The 119 pancreatic cancer patients who received vascular resection and reconstruction included 13 patients who underwent pylorus-preserving PD; the remaining patients underwent PD surgery that did not preserve the pylorus. Regarding the vascular reconstruction methods, 18 cases (15.1%) underwent a partial resection and reconstruction of the blood vessel walls (lateral venorrhaphy), 51 cases (42.9%) underwent venous end-to-end anastomosis, 43 cases (36.1%) received artificial vascular grafts, and 7 cases (5.9%) underwent the resection and reconstruction of multiple blood vessels. Among the 447 cases treated with conventional PD, 100 underwent pylorus-preserving surgery; the remaining patients underwent PD surgery that did not preserve the pylorus. Among the 119 pancreatic cancer patients who received a combined vascular resection, 103 cases underwent a routine vein resection, 15 cases were treated with combined resection and reconstruction of the veins and arteries, and 1 case was treated with combined vascular resection and reconstruction and organ resection. Among the 15 pancreatic cancer patients who received combined artery resection and reconstruction, Four cases were treated with combined hepatic artery resection and reconstruction, 10 cases were treated with combined SMA resection and reconstruction, and 1 case was treated with combined splenic artery and common hepatic artery resection and reconstruction. One patient received a pancreaticoduodenectomy combined with right kidney resection because his right kidney suffered from the tumor invasion. The operative time ranged from 347 to 1210 min, with a median of 535 min. The detailed surgical information is listed in Table S2. The annual statistical results regarding the intraoperative blood loss of patients who underwent combined vascular reconstruction are listed in Table S3. According to the data listed in this table, the intraoperative blood loss decreased year after year, suggesting that the technique of combined vascular reconstruction has gradually matured. The median intraoperative blood loss in 2011 was 600 ml, and the intraoperative blood loss of PD without vascular reconstruction was 500 ml; there was no significant difference between the two values (p<0.001).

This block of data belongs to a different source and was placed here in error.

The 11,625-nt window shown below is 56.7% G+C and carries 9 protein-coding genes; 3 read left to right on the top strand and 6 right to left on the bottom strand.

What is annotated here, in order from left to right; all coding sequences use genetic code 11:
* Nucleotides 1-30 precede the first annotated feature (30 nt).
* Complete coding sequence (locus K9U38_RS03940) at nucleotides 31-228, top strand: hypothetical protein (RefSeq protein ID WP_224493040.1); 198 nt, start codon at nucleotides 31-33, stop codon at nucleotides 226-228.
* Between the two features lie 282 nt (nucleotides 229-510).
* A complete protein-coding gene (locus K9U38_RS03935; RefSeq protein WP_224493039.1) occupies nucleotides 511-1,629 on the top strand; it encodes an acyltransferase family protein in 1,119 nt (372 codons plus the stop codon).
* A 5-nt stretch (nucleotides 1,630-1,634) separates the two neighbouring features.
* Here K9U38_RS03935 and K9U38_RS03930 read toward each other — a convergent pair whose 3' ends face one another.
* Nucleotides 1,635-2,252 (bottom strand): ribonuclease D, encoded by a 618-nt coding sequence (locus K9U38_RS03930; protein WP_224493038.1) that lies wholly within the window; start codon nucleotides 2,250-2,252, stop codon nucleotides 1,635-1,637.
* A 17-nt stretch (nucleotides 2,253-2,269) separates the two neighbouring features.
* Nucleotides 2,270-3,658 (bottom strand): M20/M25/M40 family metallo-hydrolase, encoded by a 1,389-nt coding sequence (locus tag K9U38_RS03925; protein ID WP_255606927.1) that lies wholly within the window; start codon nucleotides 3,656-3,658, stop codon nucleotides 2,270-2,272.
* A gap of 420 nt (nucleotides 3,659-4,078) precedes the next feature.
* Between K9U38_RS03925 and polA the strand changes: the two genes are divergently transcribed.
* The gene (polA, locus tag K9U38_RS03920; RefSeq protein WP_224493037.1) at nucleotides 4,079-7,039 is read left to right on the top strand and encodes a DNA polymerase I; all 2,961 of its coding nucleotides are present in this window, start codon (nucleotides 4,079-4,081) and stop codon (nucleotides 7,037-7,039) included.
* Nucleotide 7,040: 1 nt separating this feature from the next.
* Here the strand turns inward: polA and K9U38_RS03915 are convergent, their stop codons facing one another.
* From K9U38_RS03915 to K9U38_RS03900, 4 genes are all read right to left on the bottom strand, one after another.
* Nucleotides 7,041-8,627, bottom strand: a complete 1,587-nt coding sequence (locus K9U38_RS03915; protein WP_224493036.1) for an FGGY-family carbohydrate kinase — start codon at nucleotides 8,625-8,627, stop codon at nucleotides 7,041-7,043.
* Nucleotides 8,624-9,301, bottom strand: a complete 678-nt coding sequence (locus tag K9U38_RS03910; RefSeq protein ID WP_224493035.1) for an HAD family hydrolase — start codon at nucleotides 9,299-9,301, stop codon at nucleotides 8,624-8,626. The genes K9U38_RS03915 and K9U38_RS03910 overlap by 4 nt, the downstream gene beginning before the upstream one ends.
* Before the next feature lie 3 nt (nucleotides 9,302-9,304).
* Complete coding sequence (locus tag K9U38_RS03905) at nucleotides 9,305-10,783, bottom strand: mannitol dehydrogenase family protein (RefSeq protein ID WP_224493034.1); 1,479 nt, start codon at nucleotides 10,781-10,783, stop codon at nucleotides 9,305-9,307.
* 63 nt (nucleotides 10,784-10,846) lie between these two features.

Postoperative Information: Pathology Analysis, Survival, Mortality, and Incidence of Complications